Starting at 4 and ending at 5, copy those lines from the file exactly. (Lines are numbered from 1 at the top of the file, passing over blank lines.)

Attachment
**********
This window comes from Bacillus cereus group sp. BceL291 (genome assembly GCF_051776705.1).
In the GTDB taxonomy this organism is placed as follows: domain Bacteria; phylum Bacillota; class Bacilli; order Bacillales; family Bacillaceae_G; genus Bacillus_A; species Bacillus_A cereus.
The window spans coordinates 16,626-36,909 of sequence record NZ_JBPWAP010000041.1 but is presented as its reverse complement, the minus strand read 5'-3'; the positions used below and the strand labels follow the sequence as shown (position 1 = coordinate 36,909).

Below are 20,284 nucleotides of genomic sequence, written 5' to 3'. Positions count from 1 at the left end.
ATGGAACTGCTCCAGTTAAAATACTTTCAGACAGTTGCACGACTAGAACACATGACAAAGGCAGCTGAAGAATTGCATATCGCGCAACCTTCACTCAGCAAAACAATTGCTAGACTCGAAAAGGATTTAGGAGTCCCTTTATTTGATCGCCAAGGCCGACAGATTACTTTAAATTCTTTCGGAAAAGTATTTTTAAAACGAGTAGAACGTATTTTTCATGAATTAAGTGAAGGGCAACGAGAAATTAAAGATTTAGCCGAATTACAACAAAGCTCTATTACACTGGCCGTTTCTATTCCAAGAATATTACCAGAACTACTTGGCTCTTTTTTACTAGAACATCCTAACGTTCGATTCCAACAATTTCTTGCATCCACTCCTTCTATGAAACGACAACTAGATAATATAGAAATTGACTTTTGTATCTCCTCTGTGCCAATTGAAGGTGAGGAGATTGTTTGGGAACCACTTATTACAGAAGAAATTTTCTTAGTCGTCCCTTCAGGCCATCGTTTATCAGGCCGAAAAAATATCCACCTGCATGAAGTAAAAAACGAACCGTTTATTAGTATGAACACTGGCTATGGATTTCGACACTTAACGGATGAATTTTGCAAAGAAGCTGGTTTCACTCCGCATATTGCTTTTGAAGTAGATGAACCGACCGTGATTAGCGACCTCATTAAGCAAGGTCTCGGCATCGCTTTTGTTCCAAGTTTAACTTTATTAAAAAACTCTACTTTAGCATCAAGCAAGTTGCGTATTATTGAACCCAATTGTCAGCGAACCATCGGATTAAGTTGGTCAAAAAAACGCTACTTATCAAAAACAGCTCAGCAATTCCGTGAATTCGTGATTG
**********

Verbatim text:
Below are 20,284 nucleotides of genomic sequence, written 5' to 3'. Positions count from 1 at the left end.
ATGGAACTGCTCCAGTTAAAATACTTTCAGACAGTTGCACGACTAGAACACATGACAAAGGCAGCTGAAGAATTGCATATCGCGCAACCTTCACTCAGCAAAACAATTGCTAGACTCGAAAAGGATTTAGGAGTCCCTTTATTTGATCGCCAAGGCCGACAGATTACTTTAAATTCTTTCGGAAAAGTATTTTTAAAACGAGTAGAACGTATTTTTCATGAATTAAGTGAAGGGCAACGAGAAATTAAAGATTTAGCCGAATTACAACAAAGCTCTATTACACTGGCCGTTTCTATTCCAAGAATATTACCAGAACTACTTGGCTCTTTTTTACTAGAACATCCTAACGTTCGATTCCAACAATTTCTTGCATCCACTCCTTCTATGAAACGACAACTAGATAATATAGAAATTGACTTTTGTATCTCCTCTGTGCCAATTGAAGGTGAGGAGATTGTTTGGGAACCACTTATTACAGAAGAAATTTTCTTAGTCGTCCCTTCAGGCCATCGTTTATCAGGCCGAAAAAATATCCACCTGCATGAAGTAAAAAACGAACCGTTTATTAGTATGAACACTGGCTATGGATTTCGACACTTAACGGATGAATTTTGCAAAGAAGCTGGTTTCACTCCGCATATTGCTTTTGAAGTAGATGAACCGACCGTGATTAGCGACCTCATTAAGCAAGGTCTCGGCATCGCTTTTGTTCCAAGTTTAACTTTATTAAAAAACTCTACTTTAGCATCAAGCAAGTTGCGTATTATTGAACCCAATTGTCAGCGAACCATCGGATTAAGTTGGTCAAAAAAACGCTACTTATCAAAAACAGCTCAGCAATTCCGTGAATTCGTGATTG